In the afternoon General Hill was ordered to move along, the left bank of the Shenandoah, turn the enemy's left, and enter Harper's Ferry. General Lawton, commanding Ewell's division, was directed to move along the turnpike for the purpose of supporting General Hill and of otherwise operating against the enemy to his left. General J. R. Jones, commanding Jackson's division, was directed, with one of his brigades and a battery of artillery, to make a demonstration against the enemy's right, while the remaining part of his command, as a reserve, moved along the turnpike. Major [T. B.] Massie (Twelfth Virginia Cavalry), commanding the cavalry, was directed to keep upon our left flank, for the purpose of preventing the enemy from escaping. Brigadier-General Walker guarded against an escape across the Shenandoah River. Fearing lest the enemy should attempt to escape across the Potomac, by means of signals I called the attention of Major-General McLaws, commanding on Maryland Heights, to the propriety of guarding against such an attempt. The demonstration on the left against the enemy's right was made by Winder's brigade, Colonel Grigsby commanding. It was ordered to secure a commanding hill to the left of the heights near the Potomac. Promptly dispersing some cavalry, this eminence, from which the batteries of Poague and Carpenter subsequently did such admirable execution, was secured without difficulty. In execution of the orders given Major-General Hill, he moved obliquely to the right until he struck the Shenandoah River. Observing an eminence crowning the extreme left of the enemy's line occupied by infantry, but without artillery, and protected only by an abatis of fallen timber, Pender, Archer, and Brockenbrough were directed to gain the crest of that hill, while Branch and Gregg were directed to march along the river and during the night to take advantage of the ravines cutting the precipitous banks of the river and establish themselves on the plain to the left and rear of the enemy's works. Thomas followed as a reserve. The execution of the first movement was intrusted to Brigadier-General Pender, who accomplished it with slight resistance, and during the night Lieutenant-Colonel Walker, chief of artillery of Hill's division, brought up the batteries of Captains Pegram, McIntosh, Davidson, Braxton, and Crenshaw, and established them upon the position thus gained. Branch and Gregg also gained the positions indicated for them, and day break found them in rear of the enemy's line of defense.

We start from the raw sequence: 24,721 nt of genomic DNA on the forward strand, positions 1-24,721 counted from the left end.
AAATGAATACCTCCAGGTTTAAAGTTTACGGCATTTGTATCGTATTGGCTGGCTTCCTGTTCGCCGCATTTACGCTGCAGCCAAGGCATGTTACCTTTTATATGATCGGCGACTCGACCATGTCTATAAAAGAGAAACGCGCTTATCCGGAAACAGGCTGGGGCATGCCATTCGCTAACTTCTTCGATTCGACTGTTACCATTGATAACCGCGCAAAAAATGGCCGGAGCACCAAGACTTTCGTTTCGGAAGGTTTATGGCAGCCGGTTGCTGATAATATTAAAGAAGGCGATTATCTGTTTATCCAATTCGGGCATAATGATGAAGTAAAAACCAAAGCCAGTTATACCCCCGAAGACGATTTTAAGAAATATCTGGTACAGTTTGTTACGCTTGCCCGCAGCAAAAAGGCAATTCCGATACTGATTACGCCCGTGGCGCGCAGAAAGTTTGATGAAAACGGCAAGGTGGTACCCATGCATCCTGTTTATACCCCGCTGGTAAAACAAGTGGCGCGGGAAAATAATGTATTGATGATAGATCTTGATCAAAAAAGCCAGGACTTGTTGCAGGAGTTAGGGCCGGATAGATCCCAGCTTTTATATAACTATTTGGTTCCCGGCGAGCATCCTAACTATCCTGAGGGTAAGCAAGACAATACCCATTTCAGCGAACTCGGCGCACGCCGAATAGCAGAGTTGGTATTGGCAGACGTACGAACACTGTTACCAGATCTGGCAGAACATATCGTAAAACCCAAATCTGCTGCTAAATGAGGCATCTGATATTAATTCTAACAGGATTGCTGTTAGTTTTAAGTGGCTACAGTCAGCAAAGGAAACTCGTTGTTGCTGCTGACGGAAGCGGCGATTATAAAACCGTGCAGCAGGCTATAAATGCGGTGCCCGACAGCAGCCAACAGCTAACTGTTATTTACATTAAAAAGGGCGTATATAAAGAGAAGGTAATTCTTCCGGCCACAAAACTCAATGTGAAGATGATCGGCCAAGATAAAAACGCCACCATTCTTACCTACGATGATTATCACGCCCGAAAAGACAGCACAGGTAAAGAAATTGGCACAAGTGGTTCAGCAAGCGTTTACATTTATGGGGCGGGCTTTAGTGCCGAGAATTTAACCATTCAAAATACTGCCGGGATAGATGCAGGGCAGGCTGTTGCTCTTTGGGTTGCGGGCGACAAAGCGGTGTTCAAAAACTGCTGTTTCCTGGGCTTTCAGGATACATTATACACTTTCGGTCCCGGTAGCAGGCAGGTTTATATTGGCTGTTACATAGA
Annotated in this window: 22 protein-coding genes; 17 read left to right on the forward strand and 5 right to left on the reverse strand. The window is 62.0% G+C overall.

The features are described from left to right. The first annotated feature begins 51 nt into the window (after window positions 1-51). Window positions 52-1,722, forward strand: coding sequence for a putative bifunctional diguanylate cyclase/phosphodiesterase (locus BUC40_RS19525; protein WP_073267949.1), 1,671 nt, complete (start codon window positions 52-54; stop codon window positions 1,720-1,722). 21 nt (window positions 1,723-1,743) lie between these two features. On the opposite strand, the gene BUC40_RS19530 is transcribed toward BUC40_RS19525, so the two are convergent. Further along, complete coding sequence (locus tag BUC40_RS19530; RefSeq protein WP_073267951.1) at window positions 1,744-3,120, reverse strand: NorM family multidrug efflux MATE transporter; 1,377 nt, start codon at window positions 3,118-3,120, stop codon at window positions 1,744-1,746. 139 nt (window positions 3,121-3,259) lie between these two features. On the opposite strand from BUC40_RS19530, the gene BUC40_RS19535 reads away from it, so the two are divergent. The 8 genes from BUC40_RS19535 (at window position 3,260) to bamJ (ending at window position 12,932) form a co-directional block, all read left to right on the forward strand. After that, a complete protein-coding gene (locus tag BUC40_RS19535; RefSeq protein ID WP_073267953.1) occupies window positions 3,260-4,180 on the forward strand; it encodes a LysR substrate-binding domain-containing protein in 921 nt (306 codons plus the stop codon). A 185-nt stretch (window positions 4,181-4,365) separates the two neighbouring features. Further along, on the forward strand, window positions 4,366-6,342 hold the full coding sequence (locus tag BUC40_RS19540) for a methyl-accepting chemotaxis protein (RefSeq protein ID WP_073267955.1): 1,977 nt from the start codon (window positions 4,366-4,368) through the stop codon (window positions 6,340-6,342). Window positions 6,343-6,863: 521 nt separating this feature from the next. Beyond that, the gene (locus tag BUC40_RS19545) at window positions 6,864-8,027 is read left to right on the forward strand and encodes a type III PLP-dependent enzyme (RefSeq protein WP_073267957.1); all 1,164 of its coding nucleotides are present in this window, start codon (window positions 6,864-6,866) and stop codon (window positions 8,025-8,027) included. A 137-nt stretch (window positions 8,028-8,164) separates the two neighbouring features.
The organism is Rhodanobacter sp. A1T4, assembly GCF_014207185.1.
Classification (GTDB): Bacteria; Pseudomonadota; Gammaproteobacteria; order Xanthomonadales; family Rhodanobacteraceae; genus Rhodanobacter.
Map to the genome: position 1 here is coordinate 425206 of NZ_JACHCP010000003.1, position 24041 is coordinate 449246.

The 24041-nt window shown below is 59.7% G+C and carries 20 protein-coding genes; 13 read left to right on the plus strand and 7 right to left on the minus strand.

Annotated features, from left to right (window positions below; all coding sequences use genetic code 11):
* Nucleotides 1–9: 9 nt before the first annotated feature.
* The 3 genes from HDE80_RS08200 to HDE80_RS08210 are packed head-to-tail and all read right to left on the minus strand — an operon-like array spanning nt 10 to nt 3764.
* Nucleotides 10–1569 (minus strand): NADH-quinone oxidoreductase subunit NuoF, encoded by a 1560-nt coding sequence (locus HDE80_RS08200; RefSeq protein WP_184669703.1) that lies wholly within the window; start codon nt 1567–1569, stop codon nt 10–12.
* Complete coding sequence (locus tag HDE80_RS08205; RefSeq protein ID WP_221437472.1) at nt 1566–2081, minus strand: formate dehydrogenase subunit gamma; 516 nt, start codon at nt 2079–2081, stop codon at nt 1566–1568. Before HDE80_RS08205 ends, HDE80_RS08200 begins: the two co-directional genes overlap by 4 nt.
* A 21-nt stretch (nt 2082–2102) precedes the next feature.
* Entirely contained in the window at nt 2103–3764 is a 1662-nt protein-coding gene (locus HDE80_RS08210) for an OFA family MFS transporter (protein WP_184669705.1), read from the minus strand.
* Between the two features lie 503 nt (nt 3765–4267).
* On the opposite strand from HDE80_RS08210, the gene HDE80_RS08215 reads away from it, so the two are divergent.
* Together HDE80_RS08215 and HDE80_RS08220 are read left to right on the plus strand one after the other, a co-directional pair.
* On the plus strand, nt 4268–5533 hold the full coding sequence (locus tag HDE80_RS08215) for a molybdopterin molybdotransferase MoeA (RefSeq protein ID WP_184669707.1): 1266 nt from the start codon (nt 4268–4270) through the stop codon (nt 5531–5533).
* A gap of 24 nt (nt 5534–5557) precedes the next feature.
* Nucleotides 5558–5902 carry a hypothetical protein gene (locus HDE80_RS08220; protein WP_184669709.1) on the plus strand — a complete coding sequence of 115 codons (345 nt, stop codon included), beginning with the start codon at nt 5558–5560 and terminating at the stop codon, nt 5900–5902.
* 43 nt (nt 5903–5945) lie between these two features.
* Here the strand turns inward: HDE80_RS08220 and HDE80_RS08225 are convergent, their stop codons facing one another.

As directed, Brigadier-General Lawton, commanding Ewell's division, moved on the turnpike in three columns, one on the road and another on each side of it, until he reached Halltown, when he formed line of battle and advanced to the woods on School-House Hill. the division laid on their arms during the night, Lawton and Trimble being in line on the right of the road and Hays on the left, with Early immediately in his rear.
During the night, Colonel Crutchfield, my chief of artillery, crossed ten guns of Ewell's division over the Shenandoah and established them on its right bank, so as to enfilade the enemy's position on Bolivar Heights and take his nearest and most formidable fortifications in reverse. The other batteries of Ewell's division were placed in position on School-House Hill, on each side of the road.
At dawn, September 15, General Lawton advanced his division to the front of the woods. Lawton's brigade, Colonel Douglass commanding, moved by flank to the bottom between School-House Hill and Bolivar Heights, to support the advance of Major-General Hill. Lieutenant-Colonel Walker opened a rapid enfilade fire from all his batteries at about 1,000 yards range. The batteries on School-House Hill attacked the